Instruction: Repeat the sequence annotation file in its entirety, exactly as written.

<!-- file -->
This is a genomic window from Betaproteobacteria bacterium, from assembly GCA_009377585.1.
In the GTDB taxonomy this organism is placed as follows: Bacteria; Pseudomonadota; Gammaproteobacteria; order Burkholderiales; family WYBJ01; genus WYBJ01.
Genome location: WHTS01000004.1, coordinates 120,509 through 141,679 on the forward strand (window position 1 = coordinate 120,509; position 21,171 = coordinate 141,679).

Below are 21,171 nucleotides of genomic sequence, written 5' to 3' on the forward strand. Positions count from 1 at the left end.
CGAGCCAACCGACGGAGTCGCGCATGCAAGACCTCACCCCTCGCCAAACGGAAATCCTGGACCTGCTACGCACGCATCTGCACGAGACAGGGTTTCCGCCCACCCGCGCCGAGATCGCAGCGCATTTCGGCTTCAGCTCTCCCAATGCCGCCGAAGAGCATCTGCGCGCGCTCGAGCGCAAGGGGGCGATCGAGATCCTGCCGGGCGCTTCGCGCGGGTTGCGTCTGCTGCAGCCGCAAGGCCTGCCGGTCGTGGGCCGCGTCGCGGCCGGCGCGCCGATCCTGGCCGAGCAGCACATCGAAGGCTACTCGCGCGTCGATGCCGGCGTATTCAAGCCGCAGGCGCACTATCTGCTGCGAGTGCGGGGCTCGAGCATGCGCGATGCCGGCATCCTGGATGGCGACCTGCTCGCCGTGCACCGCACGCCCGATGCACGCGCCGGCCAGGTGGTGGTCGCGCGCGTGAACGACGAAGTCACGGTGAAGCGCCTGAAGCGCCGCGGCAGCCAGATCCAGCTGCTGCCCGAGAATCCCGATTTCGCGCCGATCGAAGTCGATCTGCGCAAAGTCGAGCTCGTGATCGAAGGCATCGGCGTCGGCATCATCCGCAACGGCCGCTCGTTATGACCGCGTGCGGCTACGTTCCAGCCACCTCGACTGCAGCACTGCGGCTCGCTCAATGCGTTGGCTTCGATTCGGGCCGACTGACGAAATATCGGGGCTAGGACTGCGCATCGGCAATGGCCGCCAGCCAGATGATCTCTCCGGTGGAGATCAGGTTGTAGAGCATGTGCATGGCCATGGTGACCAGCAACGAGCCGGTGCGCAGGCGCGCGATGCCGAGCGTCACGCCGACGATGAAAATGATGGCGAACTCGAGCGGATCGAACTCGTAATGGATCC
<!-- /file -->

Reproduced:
This is a genomic window from Betaproteobacteria bacterium, from assembly GCA_009377585.1.
In the GTDB taxonomy this organism is placed as follows: Bacteria; Pseudomonadota; Gammaproteobacteria; order Burkholderiales; family WYBJ01; genus WYBJ01.
Genome location: WHTS01000004.1, coordinates 120,509 through 141,679 on the forward strand (window position 1 = coordinate 120,509; position 21,171 = coordinate 141,679).

Below are 21,171 nucleotides of genomic sequence, written 5' to 3' on the forward strand. Positions count from 1 at the left end.
CGAGCCAACCGACGGAGTCGCGCATGCAAGACCTCACCCCTCGCCAAACGGAAATCCTGGACCTGCTACGCACGCATCTGCACGAGACAGGGTTTCCGCCCACCCGCGCCGAGATCGCAGCGCATTTCGGCTTCAGCTCTCCCAATGCCGCCGAAGAGCATCTGCGCGCGCTCGAGCGCAAGGGGGCGATCGAGATCCTGCCGGGCGCTTCGCGCGGGTTGCGTCTGCTGCAGCCGCAAGGCCTGCCGGTCGTGGGCCGCGTCGCGGCCGGCGCGCCGATCCTGGCCGAGCAGCACATCGAAGGCTACTCGCGCGTCGATGCCGGCGTATTCAAGCCGCAGGCGCACTATCTGCTGCGAGTGCGGGGCTCGAGCATGCGCGATGCCGGCATCCTGGATGGCGACCTGCTCGCCGTGCACCGCACGCCCGATGCACGCGCCGGCCAGGTGGTGGTCGCGCGCGTGAACGACGAAGTCACGGTGAAGCGCCTGAAGCGCCGCGGCAGCCAGATCCAGCTGCTGCCCGAGAATCCCGATTTCGCGCCGATCGAAGTCGATCTGCGCAAAGTCGAGCTCGTGATCGAAGGCATCGGCGTCGGCATCATCCGCAACGGCCGCTCGTTATGACCGCGTGCGGCTACGTTCCAGCCACCTCGACTGCAGCACTGCGGCTCGCTCAATGCGTTGGCTTCGATTCGGGCCGACTGACGAAATATCGGGGCTAGGACTGCGCATCGGCAATGGCCGCCAGCCAGATGATCTCTCCGGTGGAGATCAGGTTGTAGAGCATGTGCATGGCCATGGTGACCAGCAACGAGCCGGTGCGCAGGCGCGCGATGCCGAGCGTCACGCCGACGATGAAAATGATGGCGAACTCGAGCGGATCGAACTCGTAATGGATCC